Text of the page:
Central NSW Councils (CENTROC) renew calls for Bells Line Expressway to Sydney

Central NSW councils have vowed to lobby government to include the project in its 40 year plan.
Central NSW councils have vowed to lobby government to include the project in its 40 year plan.

A failure by the state government to mention the Bells Line Expressway in its transport plan for the next 40 years has motivated a renewed push for the project.

The Transport 2056 draft report failed to mention the expressway or any other option to improve traffic flow over the Blue Mountains.

The Central NSW Councils organisation (CENTROC) has vowed to lobby the state government until they understand the importance of the project.

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“It was concerning to see it was overlooked in the Transport 2056 draft so our objective is to get it listed in the final document,” the head of CENTROC’s Strategic Transport Group, Parkes mayor Ken Keith, said.

“What they did in the draft was combine Central West and Orana and then propose to upgrade the Golden Highway to Newcastle thinking that would solve the issue but that extends the trip to Sydney by about three hours so it doesn’t work at all. It’s a crazy suggestion.

“The central west is the only region in NSW that doesn’t have an expressway into Sydney.”

Councillor Keith said the Great Western Highway was supposed to play that role but while all other expressways gave motorists a direct link to Sydney, the Great Western was also responsible for the flow of local traffic, and tourists heading to the Blue Mountains.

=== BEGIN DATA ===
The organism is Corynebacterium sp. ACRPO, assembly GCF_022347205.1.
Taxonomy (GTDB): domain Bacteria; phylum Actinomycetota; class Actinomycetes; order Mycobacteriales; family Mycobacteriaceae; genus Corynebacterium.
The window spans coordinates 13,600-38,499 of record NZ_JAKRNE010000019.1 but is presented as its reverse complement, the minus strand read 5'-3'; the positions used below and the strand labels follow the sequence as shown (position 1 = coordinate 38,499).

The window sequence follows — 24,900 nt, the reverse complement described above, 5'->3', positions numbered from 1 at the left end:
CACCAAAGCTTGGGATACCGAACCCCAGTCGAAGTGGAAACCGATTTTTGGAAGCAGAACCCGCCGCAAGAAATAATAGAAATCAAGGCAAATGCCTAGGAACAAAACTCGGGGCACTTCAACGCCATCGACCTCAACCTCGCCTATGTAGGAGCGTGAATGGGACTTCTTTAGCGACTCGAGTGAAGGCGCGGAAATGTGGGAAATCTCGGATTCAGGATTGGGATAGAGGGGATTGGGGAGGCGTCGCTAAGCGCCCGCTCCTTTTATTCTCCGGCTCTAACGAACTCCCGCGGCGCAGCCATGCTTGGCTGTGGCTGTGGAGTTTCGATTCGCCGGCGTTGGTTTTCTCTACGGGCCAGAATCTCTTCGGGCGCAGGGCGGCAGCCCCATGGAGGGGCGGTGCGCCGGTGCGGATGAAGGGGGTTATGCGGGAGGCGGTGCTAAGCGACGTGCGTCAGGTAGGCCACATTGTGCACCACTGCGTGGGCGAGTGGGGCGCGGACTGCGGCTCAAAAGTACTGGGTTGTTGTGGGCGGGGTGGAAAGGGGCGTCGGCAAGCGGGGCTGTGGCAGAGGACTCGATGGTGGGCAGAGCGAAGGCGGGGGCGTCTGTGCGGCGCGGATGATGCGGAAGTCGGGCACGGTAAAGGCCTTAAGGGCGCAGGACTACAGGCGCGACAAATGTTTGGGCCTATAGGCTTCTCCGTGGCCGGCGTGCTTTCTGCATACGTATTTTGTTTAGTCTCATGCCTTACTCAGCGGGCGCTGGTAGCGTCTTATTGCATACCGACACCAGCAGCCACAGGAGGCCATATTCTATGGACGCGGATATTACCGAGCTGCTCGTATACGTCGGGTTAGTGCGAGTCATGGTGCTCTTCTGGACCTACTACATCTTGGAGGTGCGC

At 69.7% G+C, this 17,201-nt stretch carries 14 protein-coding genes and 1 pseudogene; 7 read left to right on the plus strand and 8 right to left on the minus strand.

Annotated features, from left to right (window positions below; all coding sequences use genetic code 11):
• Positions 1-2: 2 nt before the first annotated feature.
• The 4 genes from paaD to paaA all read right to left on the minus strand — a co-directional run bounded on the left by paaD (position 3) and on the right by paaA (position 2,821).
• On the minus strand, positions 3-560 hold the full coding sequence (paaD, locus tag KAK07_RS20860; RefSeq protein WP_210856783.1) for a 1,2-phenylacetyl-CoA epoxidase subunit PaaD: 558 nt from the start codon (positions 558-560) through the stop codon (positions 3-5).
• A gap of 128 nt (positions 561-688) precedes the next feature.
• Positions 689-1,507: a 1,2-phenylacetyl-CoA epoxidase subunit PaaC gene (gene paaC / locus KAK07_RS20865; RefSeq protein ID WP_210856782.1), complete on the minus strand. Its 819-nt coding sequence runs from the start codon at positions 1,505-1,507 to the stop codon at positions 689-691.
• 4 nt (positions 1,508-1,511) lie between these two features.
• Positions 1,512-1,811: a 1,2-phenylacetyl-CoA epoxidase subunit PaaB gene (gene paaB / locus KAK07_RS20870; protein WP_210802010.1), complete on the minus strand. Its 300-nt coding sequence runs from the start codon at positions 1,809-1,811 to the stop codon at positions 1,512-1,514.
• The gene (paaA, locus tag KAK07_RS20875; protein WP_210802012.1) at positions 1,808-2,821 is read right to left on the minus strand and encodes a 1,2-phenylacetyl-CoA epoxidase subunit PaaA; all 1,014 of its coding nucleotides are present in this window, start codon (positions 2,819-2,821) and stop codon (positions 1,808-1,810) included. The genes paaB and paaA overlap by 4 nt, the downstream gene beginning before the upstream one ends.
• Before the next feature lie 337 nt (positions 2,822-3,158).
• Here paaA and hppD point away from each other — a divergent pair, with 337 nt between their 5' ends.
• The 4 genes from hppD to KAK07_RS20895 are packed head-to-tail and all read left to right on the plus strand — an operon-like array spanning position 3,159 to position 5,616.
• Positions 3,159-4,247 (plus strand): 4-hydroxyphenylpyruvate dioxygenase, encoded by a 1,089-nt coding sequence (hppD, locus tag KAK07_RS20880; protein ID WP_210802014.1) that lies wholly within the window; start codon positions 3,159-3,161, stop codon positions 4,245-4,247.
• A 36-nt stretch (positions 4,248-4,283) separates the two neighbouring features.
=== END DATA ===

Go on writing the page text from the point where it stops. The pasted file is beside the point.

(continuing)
He said there were too many speed limit changes and traffic lights to make it a direct link.

CENTROC chairman and Lachlan Shire mayor John Medcalf said the only option was to keep talking to governments until they saw the value of a more direct route.

He said there was benefits for the capital as well as western NSW.

“The way Sydney is going and with the development of Western Sydney, we see the expressway as a release valve into western NSW,” Cr Medcalf said.

Options include an expressway over the Great Dividing Range, or tunnelling under it, Cr Medcalf said, and all alternatives should be looked at.

“We’d like to see the corridor secured and the funding coming forward,” Cr Medcalf said.

“Whether it is a road or a tunnel, securing the corridor should be the priority and we have a meeting with Melinda Pavey coming up to talk to her about our position.”

Mr Keith said the Expressway project had stagnated in recent years, and Transport 2056 in its draft form was a step backwards but said the government could be swayed.